But it opens the morning news with Brozo the clown. What does it say about the viewing audience—or Televisa’s perception of us—that we might want our news from a green-haired, red-nosed jokester?
Actually, Brozo has quite a history in Mexican current events, and it hasn’t always been a laughing matter. The costumed persona of journalist Victor Trujillo is known for an irreverence that often skewered the mighty and powerful. Embattled politicians all the way up to a president’s wife have chosen him to be the recipient of exclusive interviews or campaign promos.
A few years back, Brozo stunned a high-ranking city official who was appearing as a guest on a morning show the clown hosted at the time. Brozo aired a secret videotape showing the man stuffing a briefcase and then his pockets with thousands of dollars in alleged bribe money. The man’s career was toast, and the scandal may have cost his boss, then-Mayor Andres Manuel Lopez Obrador, the presidency in 2006.
Brozo left morning television following the death of his wife in 2004 but is returning now to what he says will be a no-holds-barred format.
Zhang, the former journalist who brought the students to the square, has taken a different path. Once, he preached for democracy; now he preaches for Jesus. Formerly No. 17 on Beijing’s most-wanted list, Zhang today is a pastor at a Chinese church in Fairfax, Va.
After the clampdown, Zhang spent two years in hiding, much of it in a remote mountain cabin near the frozen Russian border, where he lived off wildlife that he caught. He also spent a month in a Russian prison. It was at that time that he found God.
“I read the Bible and began to know God,” Zhang remembers. “I gained sustenance from it. People really needed God then. They needed a future. I couldn’t see the future with my bare eyes.”
Zhang finally escaped China through Hong Kong and sought asylum in the United States. These days, he throws himself into ministering his flock. He is planning to build a 16,000-square-foot church for his congregation, which currently numbers about 300.
Coercion seems a simpler, less time-consuming method of creating order than any other; yet it is just as time-consuming and tedious and far more expensive than personal encounter, persuasion, listening, and participating in bringing a group into harmony. None of this is unknown, unfamiliar, unperceived. Yet so strong is the mythology of power that we continue to believe, in the face of all evidence to the contrary, that it is substantial, that if we possessed enough of it we could be happy, that if some “great man” possessed enough of it, he could make the world come right.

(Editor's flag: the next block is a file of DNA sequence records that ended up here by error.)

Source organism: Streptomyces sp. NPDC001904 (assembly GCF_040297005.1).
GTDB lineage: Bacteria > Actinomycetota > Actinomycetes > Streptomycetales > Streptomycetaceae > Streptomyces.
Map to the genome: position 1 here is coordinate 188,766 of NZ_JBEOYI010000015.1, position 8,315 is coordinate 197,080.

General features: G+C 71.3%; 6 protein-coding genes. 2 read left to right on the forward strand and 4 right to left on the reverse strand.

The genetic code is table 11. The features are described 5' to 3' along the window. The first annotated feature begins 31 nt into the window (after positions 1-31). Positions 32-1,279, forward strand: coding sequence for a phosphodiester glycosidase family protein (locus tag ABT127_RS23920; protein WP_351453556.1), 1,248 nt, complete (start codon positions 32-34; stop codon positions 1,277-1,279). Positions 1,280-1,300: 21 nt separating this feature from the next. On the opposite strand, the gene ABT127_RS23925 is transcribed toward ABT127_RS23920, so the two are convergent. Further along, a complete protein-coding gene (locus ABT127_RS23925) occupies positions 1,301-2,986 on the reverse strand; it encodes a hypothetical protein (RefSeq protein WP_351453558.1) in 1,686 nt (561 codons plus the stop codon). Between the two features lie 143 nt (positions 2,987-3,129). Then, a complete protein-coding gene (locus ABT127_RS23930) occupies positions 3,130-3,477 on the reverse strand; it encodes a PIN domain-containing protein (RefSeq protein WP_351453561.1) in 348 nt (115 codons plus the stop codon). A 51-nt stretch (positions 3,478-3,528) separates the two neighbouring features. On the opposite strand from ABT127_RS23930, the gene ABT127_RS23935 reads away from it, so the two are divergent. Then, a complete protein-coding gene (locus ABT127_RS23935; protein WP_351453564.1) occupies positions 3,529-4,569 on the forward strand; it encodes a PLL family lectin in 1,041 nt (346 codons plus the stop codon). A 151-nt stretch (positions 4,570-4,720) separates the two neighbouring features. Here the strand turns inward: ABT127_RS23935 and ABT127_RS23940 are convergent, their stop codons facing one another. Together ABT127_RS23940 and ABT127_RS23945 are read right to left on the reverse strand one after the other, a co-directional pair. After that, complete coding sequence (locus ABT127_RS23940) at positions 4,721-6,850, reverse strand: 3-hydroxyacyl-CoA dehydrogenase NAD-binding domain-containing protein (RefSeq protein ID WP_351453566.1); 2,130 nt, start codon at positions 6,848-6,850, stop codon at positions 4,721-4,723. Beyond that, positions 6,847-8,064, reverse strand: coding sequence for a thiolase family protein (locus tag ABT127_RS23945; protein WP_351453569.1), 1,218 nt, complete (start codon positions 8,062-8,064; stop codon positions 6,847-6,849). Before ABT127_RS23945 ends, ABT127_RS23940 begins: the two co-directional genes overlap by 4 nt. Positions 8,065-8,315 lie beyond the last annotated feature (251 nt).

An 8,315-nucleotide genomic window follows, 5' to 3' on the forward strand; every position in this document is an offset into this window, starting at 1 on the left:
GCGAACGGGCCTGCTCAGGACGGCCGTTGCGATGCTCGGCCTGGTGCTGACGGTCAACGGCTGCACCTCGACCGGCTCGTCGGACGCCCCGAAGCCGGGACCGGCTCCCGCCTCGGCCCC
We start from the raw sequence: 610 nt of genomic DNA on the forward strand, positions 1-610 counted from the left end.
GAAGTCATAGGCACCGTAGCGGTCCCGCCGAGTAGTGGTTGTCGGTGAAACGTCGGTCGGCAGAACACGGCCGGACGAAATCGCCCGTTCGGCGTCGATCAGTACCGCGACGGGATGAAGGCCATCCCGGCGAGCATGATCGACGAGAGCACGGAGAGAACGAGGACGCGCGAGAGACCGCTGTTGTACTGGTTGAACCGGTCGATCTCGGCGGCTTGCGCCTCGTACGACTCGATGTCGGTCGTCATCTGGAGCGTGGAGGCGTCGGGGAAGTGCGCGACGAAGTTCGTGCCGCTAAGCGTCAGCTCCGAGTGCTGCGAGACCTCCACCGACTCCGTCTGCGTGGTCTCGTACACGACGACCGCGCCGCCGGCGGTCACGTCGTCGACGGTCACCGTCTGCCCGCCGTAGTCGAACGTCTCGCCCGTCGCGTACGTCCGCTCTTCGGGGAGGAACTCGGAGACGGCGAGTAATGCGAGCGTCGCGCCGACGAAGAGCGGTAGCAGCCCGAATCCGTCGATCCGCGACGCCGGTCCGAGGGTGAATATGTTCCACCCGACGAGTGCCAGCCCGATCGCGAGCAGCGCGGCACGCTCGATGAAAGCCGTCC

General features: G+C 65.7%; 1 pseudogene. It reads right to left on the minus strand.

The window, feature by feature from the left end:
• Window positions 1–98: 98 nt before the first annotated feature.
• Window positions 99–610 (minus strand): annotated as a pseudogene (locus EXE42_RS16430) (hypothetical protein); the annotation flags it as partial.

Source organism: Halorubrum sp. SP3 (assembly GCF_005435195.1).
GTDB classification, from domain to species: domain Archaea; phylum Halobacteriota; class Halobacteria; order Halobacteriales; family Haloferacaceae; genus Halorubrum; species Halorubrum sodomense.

Marilyn French (1929–2009), Beyond Power
[T]here are railroad kings, copper kings, tobacco kings, etc. It is, however, manifestly improper and incongruous that the people should possess a higher title than their President, who is the head of the nation. To make it even, I would suggest that the title “President” be changed to “Emperor,” for the following reasons: First, it would not only do away with the impropriety of the chief magistrate of the nation assuming a name below that of some of his people, but it would place him on a level with the highest ruler of any nation on the face of the earth. I have often heard the remark that the President of the United States is no more than a common citizen, elected for four years, and that on the expiration of his term he reverts to his former humble status of a private citizen; that he has nothing in common with the dignified majesty of an Emperor; but were the highest official of the United States to be in future officially known as Emperor, all these depreciatory remarks would fall to the ground. There is no reason whatever why he should not be so styled, as, by virtue of his high office, he possesses almost as much power as the most aristocratic ruler of any nation. Secondly, it would clearly demonstrate the sovereign power of the people; a people who could make and unmake an Emperor, would certainly be highly respected. Thirdly, the United States sends ambassadors to Germany, Austria, Russia, etc. According to international law, ambassadors have what is called the representative character, that is, they represent their sovereign by whom they are delegated, and are entitled to the same honors to which their constituent would be entitled were he personally present. In a Republic where the head of the State is only a citizen and the sovereign is the people, it is only by a stretch of imagination that its ambassador can be said to represent the person of his sovereign. Now it would be much more in consonance with the dignified character of an American ambassador to be the representative of an Emperor than of a simple President. The name of Emperor may be distasteful to some, but may not a new meaning be given to it?
Like the disciplines of fidelity and chastity, simplicity and generosity, acts of service and stewardship are not just quaint or pious exercises to make us better people. They are down payments on our faith that the reality of power, that most slippery of all human realities, is not as it appears.